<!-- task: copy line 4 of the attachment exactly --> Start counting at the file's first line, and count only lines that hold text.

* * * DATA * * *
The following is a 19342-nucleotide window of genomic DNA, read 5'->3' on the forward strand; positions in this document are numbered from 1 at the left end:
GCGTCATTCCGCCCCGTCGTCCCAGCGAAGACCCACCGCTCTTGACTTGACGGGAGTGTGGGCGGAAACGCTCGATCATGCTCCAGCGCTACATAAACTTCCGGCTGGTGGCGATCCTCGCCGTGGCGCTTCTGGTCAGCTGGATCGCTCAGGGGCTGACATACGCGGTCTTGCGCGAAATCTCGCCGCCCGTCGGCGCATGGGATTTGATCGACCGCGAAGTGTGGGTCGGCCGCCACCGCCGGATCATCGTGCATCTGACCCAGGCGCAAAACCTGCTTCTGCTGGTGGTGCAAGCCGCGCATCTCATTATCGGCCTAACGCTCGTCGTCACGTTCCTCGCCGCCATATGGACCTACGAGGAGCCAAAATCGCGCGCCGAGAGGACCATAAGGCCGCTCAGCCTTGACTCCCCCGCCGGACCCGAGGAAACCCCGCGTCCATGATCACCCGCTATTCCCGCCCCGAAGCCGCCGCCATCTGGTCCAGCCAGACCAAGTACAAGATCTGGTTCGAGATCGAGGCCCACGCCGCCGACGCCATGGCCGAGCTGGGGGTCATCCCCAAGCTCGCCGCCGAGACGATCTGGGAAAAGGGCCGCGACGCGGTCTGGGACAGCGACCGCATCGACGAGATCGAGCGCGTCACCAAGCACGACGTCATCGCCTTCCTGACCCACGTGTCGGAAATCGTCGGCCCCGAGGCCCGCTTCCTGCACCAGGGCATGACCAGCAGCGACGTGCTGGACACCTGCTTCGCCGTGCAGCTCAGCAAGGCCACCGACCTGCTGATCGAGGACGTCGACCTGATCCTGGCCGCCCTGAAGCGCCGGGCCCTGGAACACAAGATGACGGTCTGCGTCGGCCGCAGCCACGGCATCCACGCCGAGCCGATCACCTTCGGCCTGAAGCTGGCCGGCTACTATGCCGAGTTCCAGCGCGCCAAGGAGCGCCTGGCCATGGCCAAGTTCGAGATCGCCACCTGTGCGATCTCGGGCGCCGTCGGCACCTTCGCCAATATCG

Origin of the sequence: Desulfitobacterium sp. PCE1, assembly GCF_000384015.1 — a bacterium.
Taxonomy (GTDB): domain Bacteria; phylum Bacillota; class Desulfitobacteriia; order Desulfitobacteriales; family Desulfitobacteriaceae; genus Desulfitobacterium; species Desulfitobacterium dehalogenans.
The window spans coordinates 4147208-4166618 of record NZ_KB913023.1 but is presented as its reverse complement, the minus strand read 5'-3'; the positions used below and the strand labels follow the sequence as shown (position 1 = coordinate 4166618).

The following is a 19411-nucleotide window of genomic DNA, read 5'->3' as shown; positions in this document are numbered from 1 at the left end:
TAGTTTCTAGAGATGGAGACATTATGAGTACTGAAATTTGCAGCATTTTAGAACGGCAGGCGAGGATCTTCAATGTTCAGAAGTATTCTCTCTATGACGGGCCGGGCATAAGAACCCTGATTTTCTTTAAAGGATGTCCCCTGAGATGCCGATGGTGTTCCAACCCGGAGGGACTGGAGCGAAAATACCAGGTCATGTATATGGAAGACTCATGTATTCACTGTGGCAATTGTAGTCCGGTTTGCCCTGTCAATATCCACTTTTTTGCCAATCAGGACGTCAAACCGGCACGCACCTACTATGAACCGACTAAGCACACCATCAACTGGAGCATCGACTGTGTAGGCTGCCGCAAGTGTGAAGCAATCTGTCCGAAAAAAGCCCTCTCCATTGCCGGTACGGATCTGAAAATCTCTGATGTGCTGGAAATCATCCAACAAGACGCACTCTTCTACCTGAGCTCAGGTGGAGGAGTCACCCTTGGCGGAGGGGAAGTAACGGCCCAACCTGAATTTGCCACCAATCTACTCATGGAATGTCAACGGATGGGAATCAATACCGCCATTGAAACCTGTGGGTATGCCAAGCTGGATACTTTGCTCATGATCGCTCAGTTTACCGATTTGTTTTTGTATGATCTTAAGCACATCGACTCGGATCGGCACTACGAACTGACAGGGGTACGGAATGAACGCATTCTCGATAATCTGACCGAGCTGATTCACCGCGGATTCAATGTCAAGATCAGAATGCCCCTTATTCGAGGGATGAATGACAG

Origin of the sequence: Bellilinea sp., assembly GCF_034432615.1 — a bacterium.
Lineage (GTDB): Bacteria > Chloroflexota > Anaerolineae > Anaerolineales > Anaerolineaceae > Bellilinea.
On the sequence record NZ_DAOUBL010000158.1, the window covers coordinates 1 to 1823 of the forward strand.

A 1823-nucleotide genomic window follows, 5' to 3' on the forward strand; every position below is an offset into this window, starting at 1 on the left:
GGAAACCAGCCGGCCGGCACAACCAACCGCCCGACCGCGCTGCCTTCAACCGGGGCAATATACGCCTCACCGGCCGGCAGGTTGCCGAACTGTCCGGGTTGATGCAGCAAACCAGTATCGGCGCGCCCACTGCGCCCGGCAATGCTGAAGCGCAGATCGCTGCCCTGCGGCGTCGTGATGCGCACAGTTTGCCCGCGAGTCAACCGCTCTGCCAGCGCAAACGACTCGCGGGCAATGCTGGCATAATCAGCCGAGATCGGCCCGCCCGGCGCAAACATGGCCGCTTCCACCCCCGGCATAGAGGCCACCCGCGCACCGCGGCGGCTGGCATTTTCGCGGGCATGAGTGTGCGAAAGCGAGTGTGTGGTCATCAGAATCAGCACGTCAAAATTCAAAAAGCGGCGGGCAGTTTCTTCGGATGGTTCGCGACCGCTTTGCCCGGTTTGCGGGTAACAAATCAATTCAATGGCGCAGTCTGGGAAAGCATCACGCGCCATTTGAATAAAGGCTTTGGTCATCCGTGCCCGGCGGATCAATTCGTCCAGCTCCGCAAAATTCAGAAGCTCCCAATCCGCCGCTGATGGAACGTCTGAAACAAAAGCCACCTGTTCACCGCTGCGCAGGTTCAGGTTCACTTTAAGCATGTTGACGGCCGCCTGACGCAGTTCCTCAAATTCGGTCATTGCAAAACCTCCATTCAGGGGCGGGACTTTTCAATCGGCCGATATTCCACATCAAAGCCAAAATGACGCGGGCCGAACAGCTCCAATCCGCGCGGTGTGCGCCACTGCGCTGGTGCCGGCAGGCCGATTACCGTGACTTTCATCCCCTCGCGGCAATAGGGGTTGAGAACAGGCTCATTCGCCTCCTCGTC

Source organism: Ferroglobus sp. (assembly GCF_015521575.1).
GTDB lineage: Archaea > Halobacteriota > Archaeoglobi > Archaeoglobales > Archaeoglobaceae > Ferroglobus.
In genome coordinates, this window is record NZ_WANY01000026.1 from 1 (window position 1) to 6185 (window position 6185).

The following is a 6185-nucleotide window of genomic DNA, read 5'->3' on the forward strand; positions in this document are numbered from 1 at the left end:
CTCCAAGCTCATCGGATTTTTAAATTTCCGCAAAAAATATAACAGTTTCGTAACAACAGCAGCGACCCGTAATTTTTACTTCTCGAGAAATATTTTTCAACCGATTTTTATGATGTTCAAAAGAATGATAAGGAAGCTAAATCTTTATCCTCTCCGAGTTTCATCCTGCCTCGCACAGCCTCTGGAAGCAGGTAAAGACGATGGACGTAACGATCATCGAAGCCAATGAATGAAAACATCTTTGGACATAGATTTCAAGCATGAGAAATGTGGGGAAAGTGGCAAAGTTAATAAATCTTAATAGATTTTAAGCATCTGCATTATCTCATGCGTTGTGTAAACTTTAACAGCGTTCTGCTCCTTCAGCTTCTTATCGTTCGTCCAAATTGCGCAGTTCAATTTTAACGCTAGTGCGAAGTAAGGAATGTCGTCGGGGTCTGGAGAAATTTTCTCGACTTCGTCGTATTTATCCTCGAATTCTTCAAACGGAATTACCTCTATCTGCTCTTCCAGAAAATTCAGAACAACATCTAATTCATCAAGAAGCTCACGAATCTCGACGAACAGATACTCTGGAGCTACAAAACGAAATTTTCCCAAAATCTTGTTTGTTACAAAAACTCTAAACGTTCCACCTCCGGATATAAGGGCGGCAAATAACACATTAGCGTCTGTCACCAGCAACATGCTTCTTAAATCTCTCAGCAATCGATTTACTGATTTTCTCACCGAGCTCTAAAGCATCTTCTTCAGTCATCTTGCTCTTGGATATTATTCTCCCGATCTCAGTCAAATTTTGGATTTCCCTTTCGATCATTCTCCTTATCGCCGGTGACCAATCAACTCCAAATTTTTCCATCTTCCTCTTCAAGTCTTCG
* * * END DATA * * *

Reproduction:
Taxonomy (GTDB): domain Bacteria; phylum Bacillota; class Desulfitobacteriia; order Desulfitobacteriales; family Desulfitobacteriaceae; genus Desulfitobacterium; species Desulfitobacterium dehalogenans.